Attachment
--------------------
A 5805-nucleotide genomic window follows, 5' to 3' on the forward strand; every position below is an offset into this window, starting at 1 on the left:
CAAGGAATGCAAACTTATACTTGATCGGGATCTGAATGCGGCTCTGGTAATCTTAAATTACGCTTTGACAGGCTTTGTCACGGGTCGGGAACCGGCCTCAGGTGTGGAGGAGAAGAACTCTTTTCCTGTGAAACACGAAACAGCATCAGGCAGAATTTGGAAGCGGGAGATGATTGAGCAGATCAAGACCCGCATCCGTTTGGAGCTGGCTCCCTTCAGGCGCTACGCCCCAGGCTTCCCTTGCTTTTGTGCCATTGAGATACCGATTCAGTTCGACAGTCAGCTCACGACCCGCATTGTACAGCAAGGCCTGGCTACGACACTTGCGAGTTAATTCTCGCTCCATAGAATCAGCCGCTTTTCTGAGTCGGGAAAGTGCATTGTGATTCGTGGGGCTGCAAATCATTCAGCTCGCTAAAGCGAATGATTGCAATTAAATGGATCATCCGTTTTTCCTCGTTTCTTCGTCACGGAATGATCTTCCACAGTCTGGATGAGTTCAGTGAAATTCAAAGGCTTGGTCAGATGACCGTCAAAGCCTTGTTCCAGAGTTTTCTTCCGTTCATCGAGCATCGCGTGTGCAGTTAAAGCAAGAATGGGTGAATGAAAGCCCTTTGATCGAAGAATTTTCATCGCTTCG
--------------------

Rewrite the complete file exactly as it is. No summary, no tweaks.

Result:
A 5805-nucleotide genomic window follows, 5' to 3' on the forward strand; every position below is an offset into this window, starting at 1 on the left:
CAAGGAATGCAAACTTATACTTGATCGGGATCTGAATGCGGCTCTGGTAATCTTAAATTACGCTTTGACAGGCTTTGTCACGGGTCGGGAACCGGCCTCAGGTGTGGAGGAGAAGAACTCTTTTCCTGTGAAACACGAAACAGCATCAGGCAGAATTTGGAAGCGGGAGATGATTGAGCAGATCAAGACCCGCATCCGTTTGGAGCTGGCTCCCTTCAGGCGCTACGCCCCAGGCTTCCCTTGCTTTTGTGCCATTGAGATACCGATTCAGTTCGACAGTCAGCTCACGACCCGCATTGTACAGCAAGGCCTGGCTACGACACTTGCGAGTTAATTCTCGCTCCATAGAATCAGCCGCTTTTCTGAGTCGGGAAAGTGCATTGTGATTCGTGGGGCTGCAAATCATTCAGCTCGCTAAAGCGAATGATTGCAATTAAATGGATCATCCGTTTTTCCTCGTTTCTTCGTCACGGAATGATCTTCCACAGTCTGGATGAGTTCAGTGAAATTCAAAGGCTTGGTCAGATGACCGTCAAAGCCTTGTTCCAGAGTTTTCTTCCGTTCATCGAGCATCGCGTGTGCAGTTAAAGCAAGAATGGGTGAATGAAAGCCCTTTGATCGAAGAATTTTCATCGCTTCG